Nasdaq’s Corporate Solutions Technology group manages a sizable portfolio of applications used by companies on and off its exchange, as well as its private markets technology and its corporate web properties. Such a multitude of software created over time, plus new innovations Nasdaq is continuously introducing, results in a diverse and complex ecosystem of technologies and infrastructure. Understanding the application environment holistically is a challenge, and pinpointing issues impacting performance and availability can be difficult given the level of interconnectivity and breadth of the platforms.Traditionally, Nasdaq has monitored and managed its applications using a variety of somewhat disparate monitoring, alerting and log aggregation tools. This broad ecosystem creates inefficiencies in tracing a problem to their root cause.
When Nasdaq decided to go outside for an application performance management (APM) solution, it was looking for something that offered high value right out of the box. The team scrutinized how the solution was architected to gather data, and what kind of usability and traceability it offered right out of the box.“It can be gathering all this great data, but if it can’t trace transactions (that may be failing) through the system to the potential issue, then it’s probably not going to be too heavily used,” Abbott says. “At least not widely across all our constituents from engineering to operations, QA business stakeholders, and management.”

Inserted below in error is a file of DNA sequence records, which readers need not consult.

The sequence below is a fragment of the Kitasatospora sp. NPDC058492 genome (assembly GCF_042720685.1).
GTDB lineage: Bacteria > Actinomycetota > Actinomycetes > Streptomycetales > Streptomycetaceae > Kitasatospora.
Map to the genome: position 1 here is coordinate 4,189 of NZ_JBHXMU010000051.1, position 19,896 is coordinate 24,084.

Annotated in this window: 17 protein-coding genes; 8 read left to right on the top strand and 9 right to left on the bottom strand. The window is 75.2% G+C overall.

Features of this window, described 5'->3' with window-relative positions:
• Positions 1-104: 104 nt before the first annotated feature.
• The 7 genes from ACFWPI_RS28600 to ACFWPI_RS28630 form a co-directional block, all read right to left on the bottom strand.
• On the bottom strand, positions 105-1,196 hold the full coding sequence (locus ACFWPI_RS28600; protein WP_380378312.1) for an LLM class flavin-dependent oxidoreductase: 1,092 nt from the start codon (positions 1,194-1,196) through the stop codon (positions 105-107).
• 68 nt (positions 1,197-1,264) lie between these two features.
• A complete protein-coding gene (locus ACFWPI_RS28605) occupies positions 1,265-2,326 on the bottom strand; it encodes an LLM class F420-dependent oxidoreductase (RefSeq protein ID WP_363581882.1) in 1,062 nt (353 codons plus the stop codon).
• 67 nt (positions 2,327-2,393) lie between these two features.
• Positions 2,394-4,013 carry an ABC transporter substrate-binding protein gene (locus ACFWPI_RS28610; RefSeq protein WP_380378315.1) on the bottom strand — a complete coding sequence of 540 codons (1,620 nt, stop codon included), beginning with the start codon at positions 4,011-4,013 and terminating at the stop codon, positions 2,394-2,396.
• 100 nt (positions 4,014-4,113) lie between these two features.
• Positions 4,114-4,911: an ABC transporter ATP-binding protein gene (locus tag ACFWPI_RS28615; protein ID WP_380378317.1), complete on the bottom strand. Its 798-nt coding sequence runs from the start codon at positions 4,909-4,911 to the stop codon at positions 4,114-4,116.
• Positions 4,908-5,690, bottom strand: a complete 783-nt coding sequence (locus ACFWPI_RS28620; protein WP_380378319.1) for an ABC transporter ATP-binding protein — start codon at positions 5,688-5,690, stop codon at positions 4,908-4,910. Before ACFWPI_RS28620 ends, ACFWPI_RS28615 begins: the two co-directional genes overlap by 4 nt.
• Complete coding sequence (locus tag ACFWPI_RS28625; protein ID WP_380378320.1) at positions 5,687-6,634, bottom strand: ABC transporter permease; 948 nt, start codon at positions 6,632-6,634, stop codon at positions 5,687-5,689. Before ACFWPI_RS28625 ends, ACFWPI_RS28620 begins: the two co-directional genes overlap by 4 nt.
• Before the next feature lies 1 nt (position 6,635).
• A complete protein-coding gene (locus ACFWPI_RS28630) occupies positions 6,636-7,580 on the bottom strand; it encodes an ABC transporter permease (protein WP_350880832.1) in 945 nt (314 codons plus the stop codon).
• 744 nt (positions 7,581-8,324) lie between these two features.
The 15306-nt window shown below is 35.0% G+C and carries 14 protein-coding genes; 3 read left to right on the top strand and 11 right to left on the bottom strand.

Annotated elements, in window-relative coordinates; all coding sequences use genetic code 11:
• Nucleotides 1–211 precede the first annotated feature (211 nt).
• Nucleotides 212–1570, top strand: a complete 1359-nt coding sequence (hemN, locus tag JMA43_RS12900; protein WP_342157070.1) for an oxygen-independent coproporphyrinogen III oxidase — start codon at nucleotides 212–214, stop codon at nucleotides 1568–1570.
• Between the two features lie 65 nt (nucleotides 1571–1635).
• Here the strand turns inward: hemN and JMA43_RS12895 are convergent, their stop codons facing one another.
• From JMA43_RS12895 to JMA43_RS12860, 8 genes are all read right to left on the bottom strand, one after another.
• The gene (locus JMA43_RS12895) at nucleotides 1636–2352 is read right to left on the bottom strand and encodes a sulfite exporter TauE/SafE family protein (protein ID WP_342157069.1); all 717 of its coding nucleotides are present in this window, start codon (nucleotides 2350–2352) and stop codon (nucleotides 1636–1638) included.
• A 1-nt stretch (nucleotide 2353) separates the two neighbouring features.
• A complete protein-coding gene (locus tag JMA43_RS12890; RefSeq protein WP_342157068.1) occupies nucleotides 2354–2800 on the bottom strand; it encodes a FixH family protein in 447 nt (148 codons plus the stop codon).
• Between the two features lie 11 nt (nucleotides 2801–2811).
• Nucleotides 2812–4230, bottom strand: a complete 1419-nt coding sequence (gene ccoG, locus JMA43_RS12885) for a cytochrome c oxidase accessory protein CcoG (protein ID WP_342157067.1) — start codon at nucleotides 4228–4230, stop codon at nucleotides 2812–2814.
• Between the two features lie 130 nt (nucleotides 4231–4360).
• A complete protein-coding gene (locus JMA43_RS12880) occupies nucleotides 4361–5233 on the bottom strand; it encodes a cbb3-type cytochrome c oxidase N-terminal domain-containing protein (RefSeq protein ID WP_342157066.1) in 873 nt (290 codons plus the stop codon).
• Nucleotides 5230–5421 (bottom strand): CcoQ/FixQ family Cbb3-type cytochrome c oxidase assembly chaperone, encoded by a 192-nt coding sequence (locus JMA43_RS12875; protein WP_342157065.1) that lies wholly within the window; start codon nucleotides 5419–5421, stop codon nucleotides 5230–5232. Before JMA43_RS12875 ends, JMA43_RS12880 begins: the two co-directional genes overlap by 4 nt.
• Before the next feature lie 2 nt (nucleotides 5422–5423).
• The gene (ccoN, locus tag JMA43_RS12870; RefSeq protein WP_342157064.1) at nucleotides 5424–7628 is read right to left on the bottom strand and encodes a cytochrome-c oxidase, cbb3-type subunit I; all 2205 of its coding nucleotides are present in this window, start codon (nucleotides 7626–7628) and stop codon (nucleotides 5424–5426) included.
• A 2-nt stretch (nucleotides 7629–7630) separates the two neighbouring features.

After looking at several of the leading APM solutions, AppDynamics quickly rose to the top. The AppDynamics Application Intelligence Platform immediately demonstrated its ability to deliver value right out of the box.
“It worked as it was advertised and it worked very easily,” Poon says. “It was simple to deploy. It took minutes, literally. On our first proof-of-concept, we saw results within an hour.”
Comparing it to the other tools in the market, Poon says, “It really stood very well within a DevOps model, in this day and age where there is a lot of complexity within a given application architecture. The flow map that came out of the box just really sold the product during the POC. By seeing how an application interacts with the different components inside or outside of the environment helps our new application development, and it helps in working with legacy code that a developer may not be the original designer for.”
Today, the AppDynamics platform gives Nasdaq visibility across its highly complex and extended application environment, both locally in its data centers and in the cloud, predominantly for Java and .NET applications.
Visibility and rapid time to resolution are the primary benefits AppDynamics brings to Nasdaq, along with the potential to access a whole new level of actionable data. Teams have been freed from the onerous task of scouring logs to pinpoint issues, and time to resolution has been dramatically slashed — from hours or days, down to minutes. The platform quickly points to the offending issues, whether in the code, with remote services, or a database.
Abbott cites “the ability to trace a transaction visually and intuitively through the interface” as a major benefit that AppDynamics delivers. That visibility was especially valuable when Nasdaq was migrating a platform from its internal infrastructure to Amazon.
“We used AppDynamics extensively to understand how the platform was functioning on Amazon,” Abbott said. “Measuring its performance and understanding how the system was behaving on a completely new infrastructure platform.”
Going forward, Nasdaq sees strong alignment between the direction AppDynamics is going and the direction Nasdaq wants its technology to go.“We continue to work with innovative companies such as AppDynamics to support the Business and leverage Devops, Poon Says.